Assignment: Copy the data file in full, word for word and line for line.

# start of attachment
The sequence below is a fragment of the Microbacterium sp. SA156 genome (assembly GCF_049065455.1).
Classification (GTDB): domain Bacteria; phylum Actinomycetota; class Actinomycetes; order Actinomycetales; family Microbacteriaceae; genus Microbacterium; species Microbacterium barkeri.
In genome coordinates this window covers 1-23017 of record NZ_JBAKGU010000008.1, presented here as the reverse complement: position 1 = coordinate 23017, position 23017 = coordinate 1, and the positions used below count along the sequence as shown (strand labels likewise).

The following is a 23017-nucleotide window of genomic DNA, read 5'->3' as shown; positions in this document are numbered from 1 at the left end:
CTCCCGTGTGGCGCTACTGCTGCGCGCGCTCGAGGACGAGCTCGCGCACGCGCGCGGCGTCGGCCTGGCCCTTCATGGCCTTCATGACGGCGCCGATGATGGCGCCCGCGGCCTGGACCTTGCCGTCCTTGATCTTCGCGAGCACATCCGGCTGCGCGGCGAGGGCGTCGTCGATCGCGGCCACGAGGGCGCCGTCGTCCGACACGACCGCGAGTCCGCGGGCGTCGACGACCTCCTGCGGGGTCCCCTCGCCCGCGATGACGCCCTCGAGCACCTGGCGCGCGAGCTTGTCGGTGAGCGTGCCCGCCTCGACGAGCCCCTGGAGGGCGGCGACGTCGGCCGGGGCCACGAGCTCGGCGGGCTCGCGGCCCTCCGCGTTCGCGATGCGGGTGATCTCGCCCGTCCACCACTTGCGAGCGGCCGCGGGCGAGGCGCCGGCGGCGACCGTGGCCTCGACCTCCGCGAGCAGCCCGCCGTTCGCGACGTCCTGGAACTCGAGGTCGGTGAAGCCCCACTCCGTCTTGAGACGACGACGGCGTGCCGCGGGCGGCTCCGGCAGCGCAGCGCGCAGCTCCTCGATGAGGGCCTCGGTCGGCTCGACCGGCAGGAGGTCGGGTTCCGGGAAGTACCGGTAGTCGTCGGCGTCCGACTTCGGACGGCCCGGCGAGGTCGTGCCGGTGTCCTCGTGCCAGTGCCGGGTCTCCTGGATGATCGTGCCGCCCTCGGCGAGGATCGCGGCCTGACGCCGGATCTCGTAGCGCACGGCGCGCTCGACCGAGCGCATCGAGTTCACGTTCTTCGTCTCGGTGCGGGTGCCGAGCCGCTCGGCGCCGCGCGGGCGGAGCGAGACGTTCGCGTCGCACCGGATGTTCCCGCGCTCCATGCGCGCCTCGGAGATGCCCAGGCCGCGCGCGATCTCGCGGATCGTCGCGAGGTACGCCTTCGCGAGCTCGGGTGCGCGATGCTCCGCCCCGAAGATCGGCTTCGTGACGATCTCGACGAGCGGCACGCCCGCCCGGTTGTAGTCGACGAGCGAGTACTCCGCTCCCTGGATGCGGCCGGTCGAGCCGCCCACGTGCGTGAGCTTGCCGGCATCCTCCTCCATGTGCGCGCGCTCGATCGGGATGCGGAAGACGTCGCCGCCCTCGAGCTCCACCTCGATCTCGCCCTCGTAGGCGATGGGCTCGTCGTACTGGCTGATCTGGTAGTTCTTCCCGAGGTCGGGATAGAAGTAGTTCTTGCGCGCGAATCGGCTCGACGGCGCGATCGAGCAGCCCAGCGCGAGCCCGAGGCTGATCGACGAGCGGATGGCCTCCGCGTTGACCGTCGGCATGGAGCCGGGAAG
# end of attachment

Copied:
The sequence below is a fragment of the Microbacterium sp. SA156 genome (assembly GCF_049065455.1).
Classification (GTDB): domain Bacteria; phylum Actinomycetota; class Actinomycetes; order Actinomycetales; family Microbacteriaceae; genus Microbacterium; species Microbacterium barkeri.
In genome coordinates this window covers 1-23017 of record NZ_JBAKGU010000008.1, presented here as the reverse complement: position 1 = coordinate 23017, position 23017 = coordinate 1, and the positions used below count along the sequence as shown (strand labels likewise).

The following is a 23017-nucleotide window of genomic DNA, read 5'->3' as shown; positions in this document are numbered from 1 at the left end:
CTCCCGTGTGGCGCTACTGCTGCGCGCGCTCGAGGACGAGCTCGCGCACGCGCGCGGCGTCGGCCTGGCCCTTCATGGCCTTCATGACGGCGCCGATGATGGCGCCCGCGGCCTGGACCTTGCCGTCCTTGATCTTCGCGAGCACATCCGGCTGCGCGGCGAGGGCGTCGTCGATCGCGGCCACGAGGGCGCCGTCGTCCGACACGACCGCGAGTCCGCGGGCGTCGACGACCTCCTGCGGGGTCCCCTCGCCCGCGATGACGCCCTCGAGCACCTGGCGCGCGAGCTTGTCGGTGAGCGTGCCCGCCTCGACGAGCCCCTGGAGGGCGGCGACGTCGGCCGGGGCCACGAGCTCGGCGGGCTCGCGGCCCTCCGCGTTCGCGATGCGGGTGATCTCGCCCGTCCACCACTTGCGAGCGGCCGCGGGCGAGGCGCCGGCGGCGACCGTGGCCTCGACCTCCGCGAGCAGCCCGCCGTTCGCGACGTCCTGGAACTCGAGGTCGGTGAAGCCCCACTCCGTCTTGAGACGACGACGGCGTGCCGCGGGCGGCTCCGGCAGCGCAGCGCGCAGCTCCTCGATGAGGGCCTCGGTCGGCTCGACCGGCAGGAGGTCGGGTTCCGGGAAGTACCGGTAGTCGTCGGCGTCCGACTTCGGACGGCCCGGCGAGGTCGTGCCGGTGTCCTCGTGCCAGTGCCGGGTCTCCTGGATGATCGTGCCGCCCTCGGCGAGGATCGCGGCCTGACGCCGGATCTCGTAGCGCACGGCGCGCTCGACCGAGCGCATCGAGTTCACGTTCTTCGTCTCGGTGCGGGTGCCGAGCCGCTCGGCGCCGCGCGGGCGGAGCGAGACGTTCGCGTCGCACCGGATGTTCCCGCGCTCCATGCGCGCCTCGGAGATGCCCAGGCCGCGCGCGATCTCGCGGATCGTCGCGAGGTACGCCTTCGCGAGCTCGGGTGCGCGATGCTCCGCCCCGAAGATCGGCTTCGTGACGATCTCGACGAGCGGCACGCCCGCCCGGTTGTAGTCGACGAGCGAGTACTCCGCTCCCTGGATGCGGCCGGTCGAGCCGCCCACGTGCGTGAGCTTGCCGGCATCCTCCTCCATGTGCGCGCGCTCGATCGGGATGCGGAAGACGTCGCCGCCCTCGAGCTCCACCTCGATCTCGCCCTCGTAGGCGATGGGCTCGTCGTACTGGCTGATCTGGTAGTTCTTCCCGAGGTCGGGATAGAAGTAGTTCTTGCGCGCGAATCGGCTCGACGGCGCGATCGAGCAGCCCAGCGCGAGCCCGAGGCTGATCGACGAGCGGATGGCCTCCGCGTTGACCGTCGGCATGGAGCCGGGAAG